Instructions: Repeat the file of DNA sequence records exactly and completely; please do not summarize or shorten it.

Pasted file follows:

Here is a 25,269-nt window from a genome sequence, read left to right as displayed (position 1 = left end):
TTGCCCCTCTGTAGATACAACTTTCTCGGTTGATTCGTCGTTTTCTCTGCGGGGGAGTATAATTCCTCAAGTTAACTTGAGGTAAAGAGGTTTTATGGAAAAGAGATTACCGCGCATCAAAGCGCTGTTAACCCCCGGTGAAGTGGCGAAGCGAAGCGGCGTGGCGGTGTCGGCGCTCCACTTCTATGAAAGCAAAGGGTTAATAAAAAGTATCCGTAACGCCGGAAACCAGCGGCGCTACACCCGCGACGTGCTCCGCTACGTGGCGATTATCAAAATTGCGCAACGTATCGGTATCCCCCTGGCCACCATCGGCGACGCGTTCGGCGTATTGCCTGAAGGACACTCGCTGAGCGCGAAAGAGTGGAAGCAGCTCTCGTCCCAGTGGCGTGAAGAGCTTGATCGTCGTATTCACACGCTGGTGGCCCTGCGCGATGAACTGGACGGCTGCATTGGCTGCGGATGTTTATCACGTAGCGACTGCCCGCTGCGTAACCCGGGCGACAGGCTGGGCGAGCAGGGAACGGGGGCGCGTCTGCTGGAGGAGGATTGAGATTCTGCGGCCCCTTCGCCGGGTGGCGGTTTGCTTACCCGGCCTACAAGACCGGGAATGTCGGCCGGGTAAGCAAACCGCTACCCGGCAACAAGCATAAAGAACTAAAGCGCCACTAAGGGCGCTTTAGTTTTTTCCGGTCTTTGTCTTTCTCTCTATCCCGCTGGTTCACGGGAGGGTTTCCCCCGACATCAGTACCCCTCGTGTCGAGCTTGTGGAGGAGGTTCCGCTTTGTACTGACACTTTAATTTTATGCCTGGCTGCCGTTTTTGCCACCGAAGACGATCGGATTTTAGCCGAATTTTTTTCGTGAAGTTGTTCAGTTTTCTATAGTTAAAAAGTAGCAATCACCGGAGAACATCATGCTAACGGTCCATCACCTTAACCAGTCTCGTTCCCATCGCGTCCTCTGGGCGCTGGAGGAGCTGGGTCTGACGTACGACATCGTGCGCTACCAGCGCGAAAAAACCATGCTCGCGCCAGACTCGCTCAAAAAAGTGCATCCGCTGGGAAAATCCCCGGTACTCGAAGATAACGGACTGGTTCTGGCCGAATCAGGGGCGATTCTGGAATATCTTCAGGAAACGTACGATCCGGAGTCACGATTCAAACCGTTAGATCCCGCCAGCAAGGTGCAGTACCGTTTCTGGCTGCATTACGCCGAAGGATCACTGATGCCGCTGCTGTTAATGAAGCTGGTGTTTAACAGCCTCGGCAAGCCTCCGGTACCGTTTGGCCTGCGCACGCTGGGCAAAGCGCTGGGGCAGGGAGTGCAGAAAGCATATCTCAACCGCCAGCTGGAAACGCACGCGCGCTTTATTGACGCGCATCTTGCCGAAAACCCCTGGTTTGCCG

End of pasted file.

Here is a 25,269-nt window from a genome sequence, read left to right as displayed (position 1 = left end):
TTGCCCCTCTGTAGATACAACTTTCTCGGTTGATTCGTCGTTTTCTCTGCGGGGGAGTATAATTCCTCAAGTTAACTTGAGGTAAAGAGGTTTTATGGAAAAGAGATTACCGCGCATCAAAGCGCTGTTAACCCCCGGTGAAGTGGCGAAGCGAAGCGGCGTGGCGGTGTCGGCGCTCCACTTCTATGAAAGCAAAGGGTTAATAAAAAGTATCCGTAACGCCGGAAACCAGCGGCGCTACACCCGCGACGTGCTCCGCTACGTGGCGATTATCAAAATTGCGCAACGTATCGGTATCCCCCTGGCCACCATCGGCGACGCGTTCGGCGTATTGCCTGAAGGACACTCGCTGAGCGCGAAAGAGTGGAAGCAGCTCTCGTCCCAGTGGCGTGAAGAGCTTGATCGTCGTATTCACACGCTGGTGGCCCTGCGCGATGAACTGGACGGCTGCATTGGCTGCGGATGTTTATCACGTAGCGACTGCCCGCTGCGTAACCCGGGCGACAGGCTGGGCGAGCAGGGAACGGGGGCGCGTCTGCTGGAGGAGGATTGAGATTCTGCGGCCCCTTCGCCGGGTGGCGGTTTGCTTACCCGGCCTACAAGACCGGGAATGTCGGCCGGGTAAGCAAACCGCTACCCGGCAACAAGCATAAAGAACTAAAGCGCCACTAAGGGCGCTTTAGTTTTTTCCGGTCTTTGTCTTTCTCTCTATCCCGCTGGTTCACGGGAGGGTTTCCCCCGACATCAGTACCCCTCGTGTCGAGCTTGTGGAGGAGGTTCCGCTTTGTACTGACACTTTAATTTTATGCCTGGCTGCCGTTTTTGCCACCGAAGACGATCGGATTTTAGCCGAATTTTTTTCGTGAAGTTGTTCAGTTTTCTATAGTTAAAAAGTAGCAATCACCGGAGAACATCATGCTAACGGTCCATCACCTTAACCAGTCTCGTTCCCATCGCGTCCTCTGGGCGCTGGAGGAGCTGGGTCTGACGTACGACATCGTGCGCTACCAGCGCGAAAAAACCATGCTCGCGCCAGACTCGCTCAAAAAAGTGCATCCGCTGGGAAAATCCCCGGTACTCGAAGATAACGGACTGGTTCTGGCCGAATCAGGGGCGATTCTGGAATATCTTCAGGAAACGTACGATCCGGAGTCACGATTCAAACCGTTAGATCCCGCCAGCAAGGTGCAGTACCGTTTCTGGCTGCATTACGCCGAAGGATCACTGATGCCGCTGCTGTTAATGAAGCTGGTGTTTAACAGCCTCGGCAAGCCTCCGGTACCGTTTGGCCTGCGCACGCTGGGCAAAGCGCTGGGGCAGGGAGTGCAGAAAGCATATCTCAACCGCCAGCTGGAAACGCACGCGCGCTTTATTGACGCGCATCTTGCCGAAAACCCCTGGTTTGCCG